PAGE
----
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During manual unpacking, the first task is to find to original entry point. The program jumps there after the unpacking is done. I took the bin/ls file, and checked with readelf -h that the entry point is 0x404870. I packed it with upx, and in gdb set a breakpoint at this address: b *0x404870. I expected that the program will stop there, but apparently it terminates without stopping at this address. Am I misinterpreting something?

  • there is no guarantee that the packer will use the same entry point it can write the unpacked stuff to any section and jump haywire over hoops and loops to trick you into failing. btw you are on wrong track when you are in the unpacking world you wont have access to original unpacked binary to set any predetermined breakpoints so read up and start unpacking manually – blabb Dec 10 '15 at 12:22
  • I know that I won't have access to the original unpacked binary. All the tutorials are for 32 bit Windows, I am on 64bit linux. I just want to get to the point when the code reaches the original entry point. Isn't the esp trick (used by the tutorials I have found) assuming that the packer uses the same entry point? – robert Dec 10 '15 at 12:30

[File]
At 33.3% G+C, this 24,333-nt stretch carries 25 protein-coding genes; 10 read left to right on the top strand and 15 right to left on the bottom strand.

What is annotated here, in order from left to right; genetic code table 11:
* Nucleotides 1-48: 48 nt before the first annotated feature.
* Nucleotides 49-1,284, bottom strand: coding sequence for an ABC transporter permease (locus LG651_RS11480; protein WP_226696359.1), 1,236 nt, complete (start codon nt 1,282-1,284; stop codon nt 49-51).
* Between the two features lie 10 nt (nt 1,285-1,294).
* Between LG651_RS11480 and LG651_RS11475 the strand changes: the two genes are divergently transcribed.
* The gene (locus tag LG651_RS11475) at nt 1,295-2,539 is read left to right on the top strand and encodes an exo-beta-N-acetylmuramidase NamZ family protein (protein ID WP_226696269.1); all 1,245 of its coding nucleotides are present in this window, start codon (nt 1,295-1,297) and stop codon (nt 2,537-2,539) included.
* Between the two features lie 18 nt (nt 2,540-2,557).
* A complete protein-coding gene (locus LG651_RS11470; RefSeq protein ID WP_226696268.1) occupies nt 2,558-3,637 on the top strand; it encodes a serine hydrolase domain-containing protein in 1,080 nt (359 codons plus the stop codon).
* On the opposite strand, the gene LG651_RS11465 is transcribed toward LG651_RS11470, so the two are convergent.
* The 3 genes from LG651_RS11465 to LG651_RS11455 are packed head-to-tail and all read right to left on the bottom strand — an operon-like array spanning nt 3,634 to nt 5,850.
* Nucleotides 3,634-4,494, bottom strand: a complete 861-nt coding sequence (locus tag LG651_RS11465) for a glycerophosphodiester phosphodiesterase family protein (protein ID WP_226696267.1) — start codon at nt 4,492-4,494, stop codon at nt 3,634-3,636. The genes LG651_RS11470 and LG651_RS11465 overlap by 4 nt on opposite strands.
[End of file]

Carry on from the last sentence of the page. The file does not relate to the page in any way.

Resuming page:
• no, the esp trick is used to allow an arbitrary entrypoint value, by watching for the write to the esp, which you can then examine, and then set a breakpoint at the true entrypoint. – peter ferrie Dec 10 '15 at 16:55
  • Another reason your approach might not work is if your target was compiled as a position-independent executable. – Jason Geffner Dec 10 '15 at 20:33
  • Somebody is downvoting all my questions without a comment. – robert Feb 20 '16 at 20:46
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Your approach doesn't make much sense, since the packer is free to move the original executable around and to map it at a different offset.

Old version of upx on Linux just wrote the file to a temporary location, then execve'd it, but I think that modern ones are now writing it in memory : You can find the OEP by breaking on stack/heap execution in GDB, like everyone is doing on Windows with OllyDBG.

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My idea is to use LordPE to find what's packed with. Once you have unpacked it, ImportREC can help reconstruct your executable without the packer. I don't know what you 're dealing with, but if you check out a video of how each of them work and get the basics, you will most likely succeed.

  • Unfortunately as far as I see these are for Windows. – robert Dec 10 '15 at 18:07

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